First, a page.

Another potential error is gravity being different from “standard”, but you don’t have any control over that. On Earth, the lowest value for gravity is atop a mountain in Peru and the highest value for gravity is on the oceans around Antarctica. But even at those extremes the error for a 15psi reading is around 0.06psi, so again, this isn’t an issue..

Another source of error is if the “uphill” tube is not vertical, so use a level to ensure the support pole is vertical. You can see what happens if you were tip the pole sideways…you can see that the pole length not the same as the height of the tip of the pole. At it’s most extreme, the pole laying on the ground, the pole tip height is zero, but the pole is still its full length. If the tip of the pole is “off of straight up” by a few inches, the pressure error will be less than 0.1psi, so pretty close to straight up and down is OK.

Yet another error is making a mistake in the height measurement. Even a foot error will only cause a 0.5 psi error and I’m quite certain the measurement can be made within an inch or so with no issue. A one foot error is “worth” about 1/2 psi error and a inch is 1/12 of that, so one inch works out to be about 0.04psi of error. This error can creep in if the tape measure and tube are not kept together, but again, even a slight imperfection does not cause a huge error.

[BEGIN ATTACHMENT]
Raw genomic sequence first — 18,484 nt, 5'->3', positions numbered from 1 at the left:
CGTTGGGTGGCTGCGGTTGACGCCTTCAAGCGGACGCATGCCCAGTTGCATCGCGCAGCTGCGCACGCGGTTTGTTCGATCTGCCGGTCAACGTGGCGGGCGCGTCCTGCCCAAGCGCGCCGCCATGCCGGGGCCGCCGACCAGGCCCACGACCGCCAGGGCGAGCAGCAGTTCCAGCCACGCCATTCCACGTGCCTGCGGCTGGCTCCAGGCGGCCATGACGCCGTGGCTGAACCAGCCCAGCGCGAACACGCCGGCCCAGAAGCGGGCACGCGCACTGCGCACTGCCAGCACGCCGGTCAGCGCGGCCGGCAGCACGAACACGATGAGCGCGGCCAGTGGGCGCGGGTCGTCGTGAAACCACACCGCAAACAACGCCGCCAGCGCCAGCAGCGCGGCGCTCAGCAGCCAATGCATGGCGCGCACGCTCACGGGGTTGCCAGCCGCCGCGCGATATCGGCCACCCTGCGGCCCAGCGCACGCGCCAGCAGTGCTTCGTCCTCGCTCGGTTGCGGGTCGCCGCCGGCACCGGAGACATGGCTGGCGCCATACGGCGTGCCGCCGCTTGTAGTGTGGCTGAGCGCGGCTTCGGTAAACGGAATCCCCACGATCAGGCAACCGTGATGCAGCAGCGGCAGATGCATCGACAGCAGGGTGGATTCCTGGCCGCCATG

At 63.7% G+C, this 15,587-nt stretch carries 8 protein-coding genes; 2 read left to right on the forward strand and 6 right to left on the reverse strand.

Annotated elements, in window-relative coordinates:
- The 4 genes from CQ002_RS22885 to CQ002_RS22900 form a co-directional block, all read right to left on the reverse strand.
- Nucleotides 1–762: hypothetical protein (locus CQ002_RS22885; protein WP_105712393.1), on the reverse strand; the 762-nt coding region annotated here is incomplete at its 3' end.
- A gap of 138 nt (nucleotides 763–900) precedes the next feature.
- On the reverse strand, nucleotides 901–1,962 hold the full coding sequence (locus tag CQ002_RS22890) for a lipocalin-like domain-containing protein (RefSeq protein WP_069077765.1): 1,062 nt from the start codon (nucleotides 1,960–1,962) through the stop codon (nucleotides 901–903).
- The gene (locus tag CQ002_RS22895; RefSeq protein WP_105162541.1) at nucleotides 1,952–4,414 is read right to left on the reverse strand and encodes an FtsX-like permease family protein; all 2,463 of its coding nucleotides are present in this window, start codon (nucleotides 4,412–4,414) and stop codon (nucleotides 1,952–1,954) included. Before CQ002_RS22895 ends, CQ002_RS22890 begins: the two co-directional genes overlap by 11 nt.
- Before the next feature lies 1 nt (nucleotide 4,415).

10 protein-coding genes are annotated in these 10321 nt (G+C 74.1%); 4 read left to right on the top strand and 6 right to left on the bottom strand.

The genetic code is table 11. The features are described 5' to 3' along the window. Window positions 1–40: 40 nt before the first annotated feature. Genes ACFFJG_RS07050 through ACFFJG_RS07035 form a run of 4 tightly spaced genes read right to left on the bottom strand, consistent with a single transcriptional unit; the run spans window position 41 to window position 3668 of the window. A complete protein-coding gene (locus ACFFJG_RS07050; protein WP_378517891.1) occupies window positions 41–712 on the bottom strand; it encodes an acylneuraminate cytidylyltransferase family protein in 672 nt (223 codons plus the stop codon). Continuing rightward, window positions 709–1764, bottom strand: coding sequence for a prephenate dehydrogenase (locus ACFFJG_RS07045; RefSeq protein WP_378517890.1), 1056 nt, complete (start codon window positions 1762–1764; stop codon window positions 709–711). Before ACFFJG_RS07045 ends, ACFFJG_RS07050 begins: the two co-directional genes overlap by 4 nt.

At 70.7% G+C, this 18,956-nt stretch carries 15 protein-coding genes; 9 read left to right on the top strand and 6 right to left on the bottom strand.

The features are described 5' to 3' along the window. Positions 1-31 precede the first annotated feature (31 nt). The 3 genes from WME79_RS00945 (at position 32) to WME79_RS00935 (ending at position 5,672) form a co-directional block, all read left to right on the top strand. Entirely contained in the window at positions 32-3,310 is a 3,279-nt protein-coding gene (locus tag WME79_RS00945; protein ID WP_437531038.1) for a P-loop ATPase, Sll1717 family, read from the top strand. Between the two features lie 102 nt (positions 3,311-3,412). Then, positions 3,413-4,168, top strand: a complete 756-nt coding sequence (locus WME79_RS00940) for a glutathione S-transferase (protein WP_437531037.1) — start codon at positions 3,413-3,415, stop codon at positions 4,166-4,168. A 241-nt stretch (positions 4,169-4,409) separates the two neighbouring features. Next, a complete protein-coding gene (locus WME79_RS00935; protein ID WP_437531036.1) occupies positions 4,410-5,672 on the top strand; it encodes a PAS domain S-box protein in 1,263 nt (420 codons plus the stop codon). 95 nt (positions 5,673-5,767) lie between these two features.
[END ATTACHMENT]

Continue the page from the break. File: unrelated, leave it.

The final source of error is letting the water flow too quickly. This is the biggest source of error and is the one that is most easily controlled, so go slow and if possible, stop the flow of water and let things “settle” before deciding if the gauge is correct at the desired pressure. I had a tiny bit of leakage around the safety plug on the caner, so I could not completely stop the flow of water, but I was able to slow the water flow to where only a drop or two of water per minute was coming down the pole.

If you’re careful, you should be able to check a canner gauge to ensure safe canning. But again, I’m not “there”, so I can’t tell if you’re making mistakes…so be careful.

Micrometer, Chalk, Axe

If you haven’t figured it out yet, I like to know how to do things “the old way”.

A couple of posts ago, I talked about using a slide rule to complete some calculations involving an electrical circuit.

The slide rule allows one to (reasonably) quickly make a series of calculations, but it gives only a limited amount of precision—3, maybe 4 digits worth of precision.

What this means is that when using a slide rule, one won’t often get an exact answer because you can’t tell if the result of a calculation is 0.391, 0.3911, 0.39107 or 0.3907311284892737550620845888890942676180151675764320757471065494645546820718925532. All of these are the value of the sine of 23 degrees but have increasing degrees of precision.